Rise in Dolphin Deaths Continues As Sea Turtles Strandings Also Spike

from Wildlife Promise

Dolphins ride boat's wake off Mississippi, May 2010 (by NWF's Jeremy Symons)

The National Oceanic and Atmospheric Administration (NOAA) has updated its website on the ongoing dolphin deaths in the Gulf of Mexico – and the news isn’t good.

They are up to 145 stranded dolphins and 62 of those are babies. That’s up from 134 last week, with 59 babies,” reports Dr. Doug Inkley, the National Wildlife Federation’s senior scientist. “Because they aren’t releasing specific information about the individual animals found, it is a little hard to tell, but I can’t see any sign that there is a decline in this unusually high number of  total dolphin mortalities, although the proportion that are babies seems to be on the decline.”

Dr. Inkley says that so far in 2011, the dolphin death toll is at least 5 times higher than average.

The ongoing dolphin deaths aren’t the only concern for wildlife lovers right now. Reports say there’s now also a spike in the deaths of endangered sea turtles:

Since March 15, she noted, 39 deaths were confirmed in Mississippi, 4 in Alabama and 3 in Louisiana.

“The spring time is the typical time when turtle strandings in this region begin to increase,” Barclay added, “but the sharp increases in recent days are of concern.”

Sea turtle swims through oily gulf waters, May 2010

According to Dr. Inkley, endangered sea turtle stranding rates in March were 7 times higher than normal.

Only a fraction of marine life that dies of any cause will ever wash up on shore. But according to a new study, the number of dead dolphins and turtles that sink to the bottom of the ocean could be far higher than previously thought:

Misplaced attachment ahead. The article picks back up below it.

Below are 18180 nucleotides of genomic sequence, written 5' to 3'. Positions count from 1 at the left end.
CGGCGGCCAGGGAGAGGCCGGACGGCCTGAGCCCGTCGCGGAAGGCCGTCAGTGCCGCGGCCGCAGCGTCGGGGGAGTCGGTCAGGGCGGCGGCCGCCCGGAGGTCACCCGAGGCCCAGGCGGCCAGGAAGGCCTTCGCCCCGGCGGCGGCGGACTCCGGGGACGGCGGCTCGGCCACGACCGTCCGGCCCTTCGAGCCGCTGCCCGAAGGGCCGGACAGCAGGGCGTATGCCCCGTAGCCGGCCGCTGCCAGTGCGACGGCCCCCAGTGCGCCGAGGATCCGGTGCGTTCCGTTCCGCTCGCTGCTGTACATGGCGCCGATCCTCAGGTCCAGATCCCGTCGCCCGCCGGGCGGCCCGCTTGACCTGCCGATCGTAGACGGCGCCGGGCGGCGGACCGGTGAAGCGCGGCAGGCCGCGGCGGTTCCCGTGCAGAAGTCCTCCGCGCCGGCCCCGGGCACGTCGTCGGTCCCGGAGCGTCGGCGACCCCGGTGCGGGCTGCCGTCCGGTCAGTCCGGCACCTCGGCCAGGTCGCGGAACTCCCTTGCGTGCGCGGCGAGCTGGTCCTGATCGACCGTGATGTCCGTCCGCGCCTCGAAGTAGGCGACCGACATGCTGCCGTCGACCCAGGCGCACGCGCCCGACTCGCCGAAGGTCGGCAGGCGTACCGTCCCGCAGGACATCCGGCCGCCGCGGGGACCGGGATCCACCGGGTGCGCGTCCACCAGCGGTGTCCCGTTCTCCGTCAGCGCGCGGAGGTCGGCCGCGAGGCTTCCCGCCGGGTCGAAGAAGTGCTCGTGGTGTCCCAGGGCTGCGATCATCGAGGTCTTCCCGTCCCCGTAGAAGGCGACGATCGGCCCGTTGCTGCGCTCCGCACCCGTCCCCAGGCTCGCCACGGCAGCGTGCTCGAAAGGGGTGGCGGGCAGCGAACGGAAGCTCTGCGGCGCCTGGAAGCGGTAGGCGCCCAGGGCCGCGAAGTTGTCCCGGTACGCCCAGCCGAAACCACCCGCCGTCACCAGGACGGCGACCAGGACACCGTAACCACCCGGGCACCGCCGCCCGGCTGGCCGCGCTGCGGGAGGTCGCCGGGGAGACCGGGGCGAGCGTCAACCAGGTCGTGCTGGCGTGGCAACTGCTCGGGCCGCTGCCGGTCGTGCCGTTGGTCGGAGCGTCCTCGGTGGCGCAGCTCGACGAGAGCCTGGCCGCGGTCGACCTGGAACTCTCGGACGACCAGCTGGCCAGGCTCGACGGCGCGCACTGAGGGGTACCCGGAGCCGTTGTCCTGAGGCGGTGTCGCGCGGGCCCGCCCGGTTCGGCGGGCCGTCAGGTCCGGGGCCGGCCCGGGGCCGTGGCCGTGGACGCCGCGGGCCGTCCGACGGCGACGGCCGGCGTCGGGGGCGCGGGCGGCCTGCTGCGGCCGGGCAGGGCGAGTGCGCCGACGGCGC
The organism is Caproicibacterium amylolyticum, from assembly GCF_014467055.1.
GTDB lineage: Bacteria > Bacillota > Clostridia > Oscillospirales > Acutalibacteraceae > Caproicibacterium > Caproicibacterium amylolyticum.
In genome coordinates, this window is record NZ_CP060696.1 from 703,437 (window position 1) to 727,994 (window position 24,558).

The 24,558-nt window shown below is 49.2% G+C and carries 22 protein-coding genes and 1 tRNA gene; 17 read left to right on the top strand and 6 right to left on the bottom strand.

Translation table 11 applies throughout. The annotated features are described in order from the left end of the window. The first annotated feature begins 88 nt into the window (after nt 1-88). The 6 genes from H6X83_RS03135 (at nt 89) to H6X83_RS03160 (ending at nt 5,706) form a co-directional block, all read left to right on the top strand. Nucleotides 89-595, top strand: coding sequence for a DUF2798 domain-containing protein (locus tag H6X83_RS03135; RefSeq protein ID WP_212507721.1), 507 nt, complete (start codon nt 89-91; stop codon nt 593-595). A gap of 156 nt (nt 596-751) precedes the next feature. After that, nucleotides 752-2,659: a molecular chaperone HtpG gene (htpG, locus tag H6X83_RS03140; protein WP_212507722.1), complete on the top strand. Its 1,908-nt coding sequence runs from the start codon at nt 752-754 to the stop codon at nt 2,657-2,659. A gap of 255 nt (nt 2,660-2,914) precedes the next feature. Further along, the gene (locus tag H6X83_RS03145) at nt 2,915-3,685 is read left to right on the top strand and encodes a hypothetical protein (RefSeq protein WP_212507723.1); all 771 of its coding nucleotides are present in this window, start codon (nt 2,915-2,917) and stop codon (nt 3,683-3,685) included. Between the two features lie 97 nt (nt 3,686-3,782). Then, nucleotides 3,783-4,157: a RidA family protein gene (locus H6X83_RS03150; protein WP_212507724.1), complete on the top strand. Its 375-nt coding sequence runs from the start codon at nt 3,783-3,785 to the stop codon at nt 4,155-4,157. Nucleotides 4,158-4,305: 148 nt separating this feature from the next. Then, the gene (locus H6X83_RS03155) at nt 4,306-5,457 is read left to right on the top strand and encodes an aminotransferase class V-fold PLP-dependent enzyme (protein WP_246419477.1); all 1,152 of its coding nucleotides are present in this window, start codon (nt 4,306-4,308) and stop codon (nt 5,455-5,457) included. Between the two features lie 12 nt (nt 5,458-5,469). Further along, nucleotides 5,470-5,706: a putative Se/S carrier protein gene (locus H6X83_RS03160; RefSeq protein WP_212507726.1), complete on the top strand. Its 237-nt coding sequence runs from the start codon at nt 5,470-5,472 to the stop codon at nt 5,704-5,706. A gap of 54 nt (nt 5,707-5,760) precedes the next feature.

After analyzing historical data on populations and death rates of 14 species in the northern Gulf, the scientists determined that carcasses are found in only 2% of cetacean deaths.

“Thus, the true death toll could be 50 times the number of carcasses recovered, given no additional information,” they write, adding that they don’t know what the true figure is.

We’re still waiting to hear back on test results to see what might have killed these dolphins and turtles. Right now, scientists say the top suspects are:

  • Unusually cold water in January & February
  • Contamination from oil, dispersants, or both

Over the long run, the best thing we can do to help the Gulf’s wildlife survive is to commit to giving them a healthy place to live, feed, and raise their young.

Speak Up for Dolphins and Sea Turtles

Please take a moment right now to ask your members of Congress to pass oil disaster response legislation that devotes fines and penalties to coastal wetlands restoration.

Learn more about the National Wildlife Federation’s response to the Gulf oil disaster at NWF.org/OilSpill.